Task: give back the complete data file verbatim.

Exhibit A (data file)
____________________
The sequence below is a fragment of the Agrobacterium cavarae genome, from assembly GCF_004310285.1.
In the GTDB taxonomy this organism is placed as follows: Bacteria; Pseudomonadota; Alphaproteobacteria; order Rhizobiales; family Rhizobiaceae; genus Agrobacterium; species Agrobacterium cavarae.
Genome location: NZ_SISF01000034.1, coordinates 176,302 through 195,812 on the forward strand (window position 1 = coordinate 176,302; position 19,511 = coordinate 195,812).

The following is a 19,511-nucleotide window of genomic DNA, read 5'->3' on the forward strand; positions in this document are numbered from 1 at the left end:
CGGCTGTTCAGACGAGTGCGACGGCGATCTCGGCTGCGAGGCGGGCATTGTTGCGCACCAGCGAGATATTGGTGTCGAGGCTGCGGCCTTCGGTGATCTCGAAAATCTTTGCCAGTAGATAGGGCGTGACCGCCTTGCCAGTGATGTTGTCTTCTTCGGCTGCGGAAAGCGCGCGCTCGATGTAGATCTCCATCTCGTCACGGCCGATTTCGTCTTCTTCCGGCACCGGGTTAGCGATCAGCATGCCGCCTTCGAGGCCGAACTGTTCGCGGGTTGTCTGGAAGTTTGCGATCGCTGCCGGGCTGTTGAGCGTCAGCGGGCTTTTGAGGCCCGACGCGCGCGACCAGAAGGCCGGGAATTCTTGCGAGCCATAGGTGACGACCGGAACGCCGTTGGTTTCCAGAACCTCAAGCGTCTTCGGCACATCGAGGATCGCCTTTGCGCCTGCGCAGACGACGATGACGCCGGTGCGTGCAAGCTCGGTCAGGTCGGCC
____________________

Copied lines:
The sequence below is a fragment of the Agrobacterium cavarae genome, from assembly GCF_004310285.1.
In the GTDB taxonomy this organism is placed as follows: Bacteria; Pseudomonadota; Alphaproteobacteria; order Rhizobiales; family Rhizobiaceae; genus Agrobacterium; species Agrobacterium cavarae.
Genome location: NZ_SISF01000034.1, coordinates 176,302 through 195,812 on the forward strand (window position 1 = coordinate 176,302; position 19,511 = coordinate 195,812).

The following is a 19,511-nucleotide window of genomic DNA, read 5'->3' on the forward strand; positions in this document are numbered from 1 at the left end:
CGGCTGTTCAGACGAGTGCGACGGCGATCTCGGCTGCGAGGCGGGCATTGTTGCGCACCAGCGAGATATTGGTGTCGAGGCTGCGGCCTTCGGTGATCTCGAAAATCTTTGCCAGTAGATAGGGCGTGACCGCCTTGCCAGTGATGTTGTCTTCTTCGGCTGCGGAAAGCGCGCGCTCGATGTAGATCTCCATCTCGTCACGGCCGATTTCGTCTTCTTCCGGCACCGGGTTAGCGATCAGCATGCCGCCTTCGAGGCCGAACTGTTCGCGGGTTGTCTGGAAGTTTGCGATCGCTGCCGGGCTGTTGAGCGTCAGCGGGCTTTTGAGGCCCGACGCGCGCGACCAGAAGGCCGGGAATTCTTGCGAGCCATAGGTGACGACCGGAACGCCGTTGGTTTCCAGAACCTCAAGCGTCTTCGGCACATCGAGGATCGCCTTTGCGCCTGCGCAGACGACGATGACGCCGGTGCGTGCAAGCTCGGTCAGGTCGGCC